Graduate School launches its first op-ed competition

By Barbara Gutierrez

Graduate School launches its first op-ed competition

By Barbara Gutierrez
Graduate students who elect to participate will be challenged with writing a 600-word opinion piece to promote their research.

A strong voice.

No fear of controversy.

Sustaining an argument throughout the piece.

These are all elements needed to pen a strong opinion piece or op-ed—so named because it often ran opposite the editorial page in newspapers or magazines. This type of writing provides its author with an outlet to promote their point of view on a topic.

To introduce University of Miami graduate students to a wider forum to promote their research, the Graduate School has launched the first “Op-Ed Challenge,” a competition that encourages students to write an opinion piece of 600 words or less that highlights their research.

“This is a difficult exercise because op-ed writing is so different from academic writing,” said Patricia Sanchez Abril, associate dean of the Graduate School and chair of the Department of Business Law at the University of Miami Patti and Allan Herbert Business School. “With an op-ed they have to be concise, advocate, and appeal to a larger audience.”

Inspired by the popular 3-Minute Thesis competition, where students must present their research orally in three minutes to an audience not familiar with their work, Guillermo “Willy” Prado, vice provost for faculty affairs and dean of the Graduate School, came up with the idea for the competition. The Op-Ed Challenge asks that participants write a compelling piece good enough to be considered for publication.

“It is a good exercise because it gets new researchers to practice an essential, which is conveying their research, its importance, and its impact to a broader audience,” said Abril. “It also brings the University a point of pride because we celebrate student research, connect people across campuses, and promote interdisciplinary collaboration.”

Abril said that successful opinion pieces could help academics get grants and help them in changing laws and policies.

The competition is open to any doctoral- or master’s-degree student whose discipline requires an electronic thesis or dissertation. It will run from Sept. 19 until Oct. 24.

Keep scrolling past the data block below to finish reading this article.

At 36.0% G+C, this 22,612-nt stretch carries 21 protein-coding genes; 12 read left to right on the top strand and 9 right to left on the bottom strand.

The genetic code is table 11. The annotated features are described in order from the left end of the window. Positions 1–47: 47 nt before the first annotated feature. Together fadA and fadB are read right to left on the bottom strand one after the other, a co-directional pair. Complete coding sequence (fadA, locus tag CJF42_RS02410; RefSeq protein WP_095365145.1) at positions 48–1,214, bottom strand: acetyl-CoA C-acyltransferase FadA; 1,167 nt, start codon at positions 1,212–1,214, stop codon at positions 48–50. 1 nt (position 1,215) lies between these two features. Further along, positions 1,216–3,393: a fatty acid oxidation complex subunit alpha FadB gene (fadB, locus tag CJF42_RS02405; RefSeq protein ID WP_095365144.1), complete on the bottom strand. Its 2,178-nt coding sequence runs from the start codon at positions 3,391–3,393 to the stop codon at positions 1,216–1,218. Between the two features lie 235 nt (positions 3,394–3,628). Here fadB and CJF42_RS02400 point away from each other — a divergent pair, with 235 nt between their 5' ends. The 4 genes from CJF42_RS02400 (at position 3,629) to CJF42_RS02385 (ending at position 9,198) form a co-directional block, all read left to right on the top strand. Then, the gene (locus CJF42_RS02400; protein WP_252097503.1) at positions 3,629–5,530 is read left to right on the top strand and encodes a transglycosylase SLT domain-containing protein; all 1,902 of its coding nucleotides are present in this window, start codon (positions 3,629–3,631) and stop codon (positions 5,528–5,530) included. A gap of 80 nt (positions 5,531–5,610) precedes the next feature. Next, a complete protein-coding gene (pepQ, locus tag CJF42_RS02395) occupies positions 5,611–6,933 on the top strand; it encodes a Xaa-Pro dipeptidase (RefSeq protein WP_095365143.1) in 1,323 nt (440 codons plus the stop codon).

A kickoff Zoom session will start the competition on Sept. 19, when a panel of three experts from major news outlets will give tips on how to write an op-ed and lead a discussion on what makes a good opinion piece. During that Zoom session, members of the Graduate School will also give details about the competition, said Abril.

A second workshop, “Cultivating Your Public Voice: How, Why, and for Whom do we Write Op-Eds?” will be held Oct. 7 on Zoom.

Participants must enter the competition by Sept. 26 and file a first draft of their opinion piece by Oct. 10. In the following 14 days, or the review period, competitors must complete one of the following:

  • One-on-one feedback meeting with a member of the Op-Ed Challenge Steering Committee or receive writing support from the University’s Writing Center.
  • Attend the Graduate School Fall Writing Retreat from Oct. 13–16, which will offer competitors an opportunity for focused writing, along with expert advice on polishing their pieces for submission.

The final versions of the opinion pieces are due on Oct. 24. They will be judged by professional editorial writers. The panel includes Nancy Ancrum, Miami Herald editorial page editor; Stacy Morford, environment and climate editor at The Conversation US; and Jim Verhulst, deputy editor of editorials at the Tampa Bay Times.

The steering committee—which includes University faculty and staff members, and students—gave advice and helped to draft the guidelines of the contest, according to Abril.

Winners, who will be awarded cash prizes, will be announced in early December.

Visit for complete details on the competition.